See all our News

Utilities Against Slavery

Posted on Posted in Uncategorized

The phrase ‘modern slavery’ is becoming ever more familiar. But what exactly is modern slavery?  An acknowledged definition is ‘the exploitation of people who have been forced, deceived, or coerced into a life of labour and servitude’[1]. To many of us, this definition seems like something that is happening a long way away and that is of no relevance to the water industry. You may have heard of the UK Modern Slavery Act 2015 or read about the need for large organisations to publish a Modern Slavery Statement each year- but somehow it may seem like someone else’s problem. Not so – it is as much our problem as that of anyone else.

It is estimated that up to 136,000 people in the United Kingdom are trapped in modern slavery[2]. Some are British citizens. Others have come to our country in the hope of a better life. All are united by an inability to control their own lives. Like many other industries, utilities may provide access to slave masters often via lower skilled activities such as digging, reinstatement or property maintenance. Alternately, we may be indirectly employing forced labour through our worldwide supply chains. It is incredibly difficult to assess the global number of people living in conditions of slavery, but academics estimate the total is in excess of 40.3 million people[3].

How can we make a difference? A group of utilities asked this question a couple of years ago. Supported by the Slave-Free Alliance (SFA), our answer has been to establish the Utilities Modern Slavery Working Group. It started with six members, and there are now 25 utility providers in the group from the water, gas and electricity sectors. We virtually met for the first time in March 2020 and have continued to do so on a regular basis. We have the goal of eradicating modern slavery from the utilities sector.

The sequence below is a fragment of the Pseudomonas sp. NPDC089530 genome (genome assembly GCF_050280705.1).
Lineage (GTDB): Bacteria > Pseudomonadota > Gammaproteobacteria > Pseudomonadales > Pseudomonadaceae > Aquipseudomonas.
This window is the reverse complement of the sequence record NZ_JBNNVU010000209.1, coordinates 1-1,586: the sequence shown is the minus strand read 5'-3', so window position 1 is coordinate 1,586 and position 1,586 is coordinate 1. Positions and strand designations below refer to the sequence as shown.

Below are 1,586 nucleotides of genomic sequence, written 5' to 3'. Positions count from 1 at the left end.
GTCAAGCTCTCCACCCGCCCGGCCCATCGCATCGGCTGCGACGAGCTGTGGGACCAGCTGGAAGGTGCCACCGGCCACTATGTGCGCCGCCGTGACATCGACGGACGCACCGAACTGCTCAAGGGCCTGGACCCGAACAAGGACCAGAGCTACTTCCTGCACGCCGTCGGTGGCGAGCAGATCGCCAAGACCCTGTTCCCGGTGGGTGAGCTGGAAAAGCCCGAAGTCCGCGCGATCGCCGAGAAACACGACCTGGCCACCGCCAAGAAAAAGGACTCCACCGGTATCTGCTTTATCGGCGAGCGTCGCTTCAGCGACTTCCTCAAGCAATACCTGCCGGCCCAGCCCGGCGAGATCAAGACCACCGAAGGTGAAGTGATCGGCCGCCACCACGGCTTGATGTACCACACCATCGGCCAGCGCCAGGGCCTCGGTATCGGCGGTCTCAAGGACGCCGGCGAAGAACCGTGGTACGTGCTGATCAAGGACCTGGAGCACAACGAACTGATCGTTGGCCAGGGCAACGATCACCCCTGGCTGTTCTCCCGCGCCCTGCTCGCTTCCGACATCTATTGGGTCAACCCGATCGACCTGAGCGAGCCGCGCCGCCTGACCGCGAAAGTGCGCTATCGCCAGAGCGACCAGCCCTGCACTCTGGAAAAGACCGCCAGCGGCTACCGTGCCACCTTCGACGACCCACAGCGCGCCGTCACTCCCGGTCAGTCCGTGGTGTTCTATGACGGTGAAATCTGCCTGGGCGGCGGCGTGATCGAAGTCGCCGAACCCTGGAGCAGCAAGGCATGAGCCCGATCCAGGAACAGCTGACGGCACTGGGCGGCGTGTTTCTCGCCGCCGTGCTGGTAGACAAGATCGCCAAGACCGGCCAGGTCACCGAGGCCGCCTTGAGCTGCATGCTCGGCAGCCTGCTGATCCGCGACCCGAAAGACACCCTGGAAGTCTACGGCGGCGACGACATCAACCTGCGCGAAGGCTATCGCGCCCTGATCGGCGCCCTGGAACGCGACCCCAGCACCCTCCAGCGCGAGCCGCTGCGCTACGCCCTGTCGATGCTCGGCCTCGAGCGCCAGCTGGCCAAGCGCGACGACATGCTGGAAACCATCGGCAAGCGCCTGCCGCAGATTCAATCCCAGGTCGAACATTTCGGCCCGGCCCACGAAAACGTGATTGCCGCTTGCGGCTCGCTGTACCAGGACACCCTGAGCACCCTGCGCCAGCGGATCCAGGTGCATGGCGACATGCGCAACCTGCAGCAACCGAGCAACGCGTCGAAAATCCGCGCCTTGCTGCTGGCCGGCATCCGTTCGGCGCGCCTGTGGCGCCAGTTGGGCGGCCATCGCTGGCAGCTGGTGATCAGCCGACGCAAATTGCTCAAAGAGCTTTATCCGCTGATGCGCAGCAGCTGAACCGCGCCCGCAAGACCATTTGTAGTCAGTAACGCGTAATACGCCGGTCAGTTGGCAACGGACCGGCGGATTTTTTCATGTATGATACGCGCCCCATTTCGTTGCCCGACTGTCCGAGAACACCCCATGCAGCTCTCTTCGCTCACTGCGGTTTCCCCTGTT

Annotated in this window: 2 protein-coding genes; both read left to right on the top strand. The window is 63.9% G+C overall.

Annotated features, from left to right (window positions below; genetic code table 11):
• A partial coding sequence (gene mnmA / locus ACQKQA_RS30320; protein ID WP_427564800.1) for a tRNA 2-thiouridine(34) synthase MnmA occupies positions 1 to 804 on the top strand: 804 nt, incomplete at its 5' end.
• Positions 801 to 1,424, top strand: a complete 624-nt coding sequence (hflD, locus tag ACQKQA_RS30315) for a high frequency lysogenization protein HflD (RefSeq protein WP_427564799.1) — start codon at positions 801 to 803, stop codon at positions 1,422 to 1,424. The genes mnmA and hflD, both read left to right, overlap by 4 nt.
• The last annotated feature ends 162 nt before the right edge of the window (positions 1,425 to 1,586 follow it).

What have we achieved? We are developing a consistent approach to procuring goods and services. Working with the Supply Chain Sustainability School (SCSS) we have developed training material to inform colleagues and our supply chain. We have supported members to develop meaningful Modern Slavery Statement Registry submissions. We share developments in legislation and case law and feedback from other sectors impacted by slavery.

If your company is already a member of the working group, learn more about what you can do from your modern slavery lead. If your organisation isn’t a member, we would love you to join us.

If we can get the whole utility sector united against this abhorrent practice, we can make our sector a ‘no-go’ area for criminals who exploit the vulnerable. What a success this would be. Membership of the group is free of charge. You don’t need to be a member of the SFA or SCSS – although there are benefits to membership of both organisations.

If you want to find out more, please email info@slavefreealliance.org. We greatly appreciate your support.

Peter Thompson

Chair, Utilities Modern Slavery Working Group

[1]https://safeguardinghub.co.uk/modern-slavery-an-introduction/

[2] https://www.globalslaveryindex.org/2018/findings/country-studies/united-kingdom/

[3] https://www.globalslaveryindex.org/2018/findings/highlights/

 

Leave a Reply

Your email address will not be published. Required fields are marked *